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  • Writer's picturekirstymackenzie94

Why Interoception is an essential ingredient for your Wellbeing and how to cultivate it

Updated: Feb 28, 2023

Interoception is how we “feel” our experience. However, it’s not a sensory muscle that we are used to practising. In fact until recently it was thought there were only five senses; sight, smell, hearing, touch and taste. Today, however, we are aware of three hidden senses which include interoception, proprioception (where we are in space) and vestibular (helps us balance whilst we move).[1]


Interoception is fundamental for interpreting key signals from our body such as hunger, needing the bathroom, pain, pleasure and discomfort. Normally these signals are introduced to us as kids, but once we’ve learnt these fundamentals, that exploration into the felt sense then stops.


This illustration shows perfectly how we are taught to relate to our bodies and it's felt sense. Our body's are a place of mechanical disfunction/function, meanwhile thoughts and emotions emerge from and live in our minds/brain/head.


Our fragile connection to our felt sense is one of the causes for the gap that lives between our body and our minds. We instead might notice our felt sense as signals of discomfort or pain as our body shouts to get our conscious attention, or our felt sense might disappear completely as we become numb to our body - our body becomes a means to get around and do whatever our mind is deciding for it.


This can mean we become deeply dis-regulated as we don’t notice the stress and strain that we are exerting on our system. Consequently, under the pressures of life, we push ourselves deeper and deeper into overwhelm until something might give way, which could look like physical and mental breakdown = illness.


I’m talking from experience here too, this is exactly what happened to me. My illness pattern would look like; disconnection - overwhelm - tonsillitis and shutdown. The tonsillitis would always force me to rest and my system would reset.


It took until the 8th round of tonsillitis whilst on holiday in Spain that I eventually reconsidered my approach to living and moving in this world.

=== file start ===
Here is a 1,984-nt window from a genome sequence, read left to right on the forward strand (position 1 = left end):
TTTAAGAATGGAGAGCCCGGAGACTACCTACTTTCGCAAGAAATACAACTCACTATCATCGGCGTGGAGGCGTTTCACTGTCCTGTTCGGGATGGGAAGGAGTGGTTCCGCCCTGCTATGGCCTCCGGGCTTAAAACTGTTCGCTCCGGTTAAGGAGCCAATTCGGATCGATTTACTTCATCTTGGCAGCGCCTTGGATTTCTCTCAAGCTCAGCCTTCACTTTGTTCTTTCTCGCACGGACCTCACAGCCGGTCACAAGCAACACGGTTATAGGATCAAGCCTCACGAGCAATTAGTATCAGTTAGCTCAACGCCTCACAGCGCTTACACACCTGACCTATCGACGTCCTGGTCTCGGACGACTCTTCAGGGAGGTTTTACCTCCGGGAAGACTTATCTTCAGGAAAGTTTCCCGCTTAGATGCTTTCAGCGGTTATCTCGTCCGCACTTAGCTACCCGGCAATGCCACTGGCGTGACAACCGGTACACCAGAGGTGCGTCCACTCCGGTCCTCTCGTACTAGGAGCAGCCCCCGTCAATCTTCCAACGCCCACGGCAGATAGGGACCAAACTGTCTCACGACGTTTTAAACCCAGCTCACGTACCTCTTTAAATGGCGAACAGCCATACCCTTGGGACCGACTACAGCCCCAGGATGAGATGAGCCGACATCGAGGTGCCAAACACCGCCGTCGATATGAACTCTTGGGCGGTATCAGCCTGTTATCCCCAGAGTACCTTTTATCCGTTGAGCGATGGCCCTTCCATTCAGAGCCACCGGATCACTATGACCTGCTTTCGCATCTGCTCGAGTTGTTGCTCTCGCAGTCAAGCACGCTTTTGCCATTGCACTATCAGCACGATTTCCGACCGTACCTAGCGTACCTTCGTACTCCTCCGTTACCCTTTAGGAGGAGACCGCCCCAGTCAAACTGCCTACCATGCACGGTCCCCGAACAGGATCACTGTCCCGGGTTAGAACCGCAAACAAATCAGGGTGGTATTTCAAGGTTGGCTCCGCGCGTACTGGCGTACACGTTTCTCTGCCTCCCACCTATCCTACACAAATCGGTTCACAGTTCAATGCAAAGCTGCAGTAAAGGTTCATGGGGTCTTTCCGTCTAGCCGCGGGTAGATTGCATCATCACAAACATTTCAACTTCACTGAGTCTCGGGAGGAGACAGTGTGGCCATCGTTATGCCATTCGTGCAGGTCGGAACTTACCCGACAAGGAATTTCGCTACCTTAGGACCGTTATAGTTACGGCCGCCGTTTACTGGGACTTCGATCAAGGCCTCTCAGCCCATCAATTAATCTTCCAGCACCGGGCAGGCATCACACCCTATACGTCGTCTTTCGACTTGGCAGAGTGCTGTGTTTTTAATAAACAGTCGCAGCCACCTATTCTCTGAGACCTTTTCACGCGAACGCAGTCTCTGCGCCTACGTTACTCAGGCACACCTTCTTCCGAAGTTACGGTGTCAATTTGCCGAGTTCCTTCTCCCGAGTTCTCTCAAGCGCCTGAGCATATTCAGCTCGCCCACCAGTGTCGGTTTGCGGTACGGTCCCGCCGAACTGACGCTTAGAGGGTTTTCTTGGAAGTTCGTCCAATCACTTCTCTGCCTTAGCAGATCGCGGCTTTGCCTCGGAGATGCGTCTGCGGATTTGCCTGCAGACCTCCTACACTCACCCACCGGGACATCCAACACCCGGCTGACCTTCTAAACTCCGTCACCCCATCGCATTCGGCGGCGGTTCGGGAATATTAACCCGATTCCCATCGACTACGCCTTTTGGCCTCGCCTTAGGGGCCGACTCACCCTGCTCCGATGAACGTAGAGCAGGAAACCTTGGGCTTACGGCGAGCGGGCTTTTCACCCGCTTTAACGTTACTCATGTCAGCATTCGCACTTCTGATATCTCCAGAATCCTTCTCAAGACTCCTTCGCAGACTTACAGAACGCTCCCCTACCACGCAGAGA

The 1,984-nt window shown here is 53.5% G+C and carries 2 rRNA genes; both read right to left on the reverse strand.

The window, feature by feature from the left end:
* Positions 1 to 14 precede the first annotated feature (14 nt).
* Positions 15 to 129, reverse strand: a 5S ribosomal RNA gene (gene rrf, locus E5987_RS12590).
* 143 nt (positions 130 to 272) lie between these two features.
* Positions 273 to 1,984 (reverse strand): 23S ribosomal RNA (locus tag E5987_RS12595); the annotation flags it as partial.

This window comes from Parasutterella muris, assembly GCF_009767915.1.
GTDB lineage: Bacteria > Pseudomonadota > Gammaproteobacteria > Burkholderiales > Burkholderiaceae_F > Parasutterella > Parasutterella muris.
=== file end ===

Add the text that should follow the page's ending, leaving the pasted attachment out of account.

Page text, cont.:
Building this awareness of my felt sense has been essential for me to help heal the divide between my body and mind. It’s both empowering and nourishing as we understand more about ourselves and can learn to feel and respond to the different needs of our system in each moment throughout the day.



Craniosacral sessions can be particularly illuminating as these sensations and our body’s felt sense that often happens in the shadows of our awareness can be brought into the light as we give ourselves the space, engagement and intention to connect and listen to our body’s language.


I feel as a practitioner, an important part of my role is to help cultivate interoception so that beyond the practice room, someone can discover, engage and practise this beautiful muscle, which is available to us all.



So how can we begin and nourish this journey of interoception from the shadows into our awareness?


  • Body scans - Each morning or evening whilst lying comfortably in bed, take your awareness from your toes up to your head, including your organs. Curiously pausing at each location with your awareness and noticing whatever arises. It might be very subtle, there might be a sense of heat, weight, absence, lightness. It can also be interesting to compare left to right and top to bottom of your body noticing any subtle differences. You can also experiment with tensing and un-tensing parts of your body and noticing the difference.


  • Meditation - Turning our gaze internally or finding moments of stillness during the day can help us become more receptive and aware of subtle changes and clues in our body. Kimiya Healing podcast has lots of really nice meditations to guide you into explorative connection with your body.[2]


  • Connect with your state of being during the day - Ask yourself what nervous system state am I in? - Fight, flight, shut down, freeze or rest and digesting. By bringing awareness to your state, it's starting to move, what might be, an unconscious process into your awareness. Following this awareness with questions, such as, 'How can I support or nourish myself right now?' and 'How can I bring my state into more balance?'.


  • Build body curiosity - Noticing your body during daily activities, learning what activities such as eating, watching TV, hugging someone, spending time with certain people make us feel, and how - what’s going on with our felt sense during these activities? With this awareness, can we bring in and curate more activities that make us feel good both mentally and physically.


  • Connecting emotions to different body sensations - Noticing or recording your felt sense when feeling different emotions. It can help to use body talk for this, “When I feel stressed my stomach hurts, my jaw feels tense and I become clumsy” or “When I feel love my heart feels soft and my head feels light”.


  • Finding Safety via Embodiment - Check out page 9 (and the rest if you have time) of this document [3] which has some interoceptive questions you can ask yourself whilst lying down, meditating or body scanning


Deepening our relationship with our bodies through exploring and practising our felt sense helps us to respond and regulate ourselves effectively and supportively. And the more we notice our different felt sensations, the more that will make themselves known. The subtleties of our being will just keep emerging and we can live with more alignment, health, understanding and connection to ourselves, our lives and others.


I am available in Bristol and Exeter for Craniosacral Therapy. If you would like to know more about how CST can support you please get in touch here or via email at kirsty.bodyfulness@gmail.com.



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